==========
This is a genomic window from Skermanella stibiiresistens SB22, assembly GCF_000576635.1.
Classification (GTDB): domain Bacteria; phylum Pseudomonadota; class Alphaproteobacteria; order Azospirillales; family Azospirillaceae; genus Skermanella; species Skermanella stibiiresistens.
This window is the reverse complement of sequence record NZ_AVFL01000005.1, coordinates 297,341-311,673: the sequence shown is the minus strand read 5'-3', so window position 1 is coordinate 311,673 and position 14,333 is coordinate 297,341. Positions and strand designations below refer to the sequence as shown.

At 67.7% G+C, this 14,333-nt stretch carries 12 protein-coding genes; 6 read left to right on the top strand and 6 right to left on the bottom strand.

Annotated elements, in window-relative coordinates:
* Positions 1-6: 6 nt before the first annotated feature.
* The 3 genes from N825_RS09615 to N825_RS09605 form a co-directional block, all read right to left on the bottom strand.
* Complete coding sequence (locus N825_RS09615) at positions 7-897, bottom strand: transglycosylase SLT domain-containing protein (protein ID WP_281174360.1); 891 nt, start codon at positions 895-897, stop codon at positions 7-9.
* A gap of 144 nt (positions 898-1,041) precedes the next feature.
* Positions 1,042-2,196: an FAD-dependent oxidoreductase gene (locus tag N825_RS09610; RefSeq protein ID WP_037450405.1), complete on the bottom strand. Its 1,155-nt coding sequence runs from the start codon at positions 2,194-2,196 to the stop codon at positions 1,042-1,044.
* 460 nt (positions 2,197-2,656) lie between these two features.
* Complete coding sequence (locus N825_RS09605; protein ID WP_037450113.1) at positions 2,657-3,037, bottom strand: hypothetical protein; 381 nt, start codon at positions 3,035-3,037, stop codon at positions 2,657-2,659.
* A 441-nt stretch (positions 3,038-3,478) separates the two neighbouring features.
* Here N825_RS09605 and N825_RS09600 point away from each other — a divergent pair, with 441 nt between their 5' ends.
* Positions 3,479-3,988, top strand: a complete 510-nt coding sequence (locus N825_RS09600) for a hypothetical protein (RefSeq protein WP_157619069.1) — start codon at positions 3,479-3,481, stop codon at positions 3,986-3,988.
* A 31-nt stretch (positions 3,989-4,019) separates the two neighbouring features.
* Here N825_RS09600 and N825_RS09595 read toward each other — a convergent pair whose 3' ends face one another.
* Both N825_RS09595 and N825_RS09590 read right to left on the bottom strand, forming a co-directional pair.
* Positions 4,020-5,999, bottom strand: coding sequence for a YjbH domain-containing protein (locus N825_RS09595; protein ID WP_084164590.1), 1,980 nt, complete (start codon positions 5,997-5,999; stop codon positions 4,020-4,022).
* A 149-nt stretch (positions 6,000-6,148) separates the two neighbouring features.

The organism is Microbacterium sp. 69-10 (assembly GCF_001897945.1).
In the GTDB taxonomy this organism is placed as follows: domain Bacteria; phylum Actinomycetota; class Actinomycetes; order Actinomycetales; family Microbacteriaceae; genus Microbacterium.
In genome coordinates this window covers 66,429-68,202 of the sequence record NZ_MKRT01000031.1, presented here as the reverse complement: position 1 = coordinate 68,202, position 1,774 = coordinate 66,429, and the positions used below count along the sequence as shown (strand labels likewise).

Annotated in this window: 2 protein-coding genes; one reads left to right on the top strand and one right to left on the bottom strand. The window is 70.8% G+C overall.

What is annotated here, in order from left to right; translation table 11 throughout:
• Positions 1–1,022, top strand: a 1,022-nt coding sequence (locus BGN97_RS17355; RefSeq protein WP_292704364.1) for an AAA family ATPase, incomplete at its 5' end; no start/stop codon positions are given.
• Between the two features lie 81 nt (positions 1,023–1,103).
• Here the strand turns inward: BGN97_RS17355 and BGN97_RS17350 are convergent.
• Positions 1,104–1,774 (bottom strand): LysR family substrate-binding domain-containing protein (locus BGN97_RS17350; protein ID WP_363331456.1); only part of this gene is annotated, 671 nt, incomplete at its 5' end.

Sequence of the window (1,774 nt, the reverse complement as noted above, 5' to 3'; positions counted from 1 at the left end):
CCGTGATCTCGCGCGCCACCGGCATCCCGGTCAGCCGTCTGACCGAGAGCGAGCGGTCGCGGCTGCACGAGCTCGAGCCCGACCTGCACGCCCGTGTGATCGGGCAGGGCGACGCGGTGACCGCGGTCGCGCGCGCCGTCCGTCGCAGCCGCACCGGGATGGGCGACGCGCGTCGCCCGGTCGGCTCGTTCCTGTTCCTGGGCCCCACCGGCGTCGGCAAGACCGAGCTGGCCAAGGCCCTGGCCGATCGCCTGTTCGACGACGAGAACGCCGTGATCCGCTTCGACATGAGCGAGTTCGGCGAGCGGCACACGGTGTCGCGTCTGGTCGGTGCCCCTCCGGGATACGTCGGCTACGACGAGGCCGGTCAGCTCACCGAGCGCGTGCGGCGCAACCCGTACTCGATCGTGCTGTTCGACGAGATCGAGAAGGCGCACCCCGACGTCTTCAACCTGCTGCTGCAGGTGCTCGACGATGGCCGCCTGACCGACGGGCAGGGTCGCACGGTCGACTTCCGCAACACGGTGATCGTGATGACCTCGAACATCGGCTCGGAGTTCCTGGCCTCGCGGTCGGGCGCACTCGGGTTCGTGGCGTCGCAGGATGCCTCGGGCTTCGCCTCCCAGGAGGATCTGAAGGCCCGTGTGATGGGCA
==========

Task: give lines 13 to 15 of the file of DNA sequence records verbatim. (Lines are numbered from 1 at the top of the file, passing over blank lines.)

* A 441-nt stretch (positions 3,038-3,478) separates the two neighbouring features.
* Here N825_RS09605 and N825_RS09600 point away from each other — a divergent pair, with 441 nt between their 5' ends.
* Positions 3,479-3,988, top strand: a complete 510-nt coding sequence (locus N825_RS09600) for a hypothetical protein (RefSeq protein WP_157619069.1) — start codon at positions 3,479-3,481, stop codon at positions 3,986-3,988.